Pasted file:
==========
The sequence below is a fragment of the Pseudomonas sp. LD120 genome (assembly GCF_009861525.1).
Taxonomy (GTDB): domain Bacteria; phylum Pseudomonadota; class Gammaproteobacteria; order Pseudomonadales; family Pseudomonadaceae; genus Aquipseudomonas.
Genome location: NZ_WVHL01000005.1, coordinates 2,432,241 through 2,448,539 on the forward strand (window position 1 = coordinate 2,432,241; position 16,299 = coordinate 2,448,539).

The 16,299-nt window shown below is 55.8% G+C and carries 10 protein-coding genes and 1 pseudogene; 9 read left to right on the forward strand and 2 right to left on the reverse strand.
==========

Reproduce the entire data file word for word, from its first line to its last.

The sequence below is a fragment of the Pseudomonas sp. LD120 genome (assembly GCF_009861525.1).
Taxonomy (GTDB): domain Bacteria; phylum Pseudomonadota; class Gammaproteobacteria; order Pseudomonadales; family Pseudomonadaceae; genus Aquipseudomonas.
Genome location: NZ_WVHL01000005.1, coordinates 2,432,241 through 2,448,539 on the forward strand (window position 1 = coordinate 2,432,241; position 16,299 = coordinate 2,448,539).

The 16,299-nt window shown below is 55.8% G+C and carries 10 protein-coding genes and 1 pseudogene; 9 read left to right on the forward strand and 2 right to left on the reverse strand.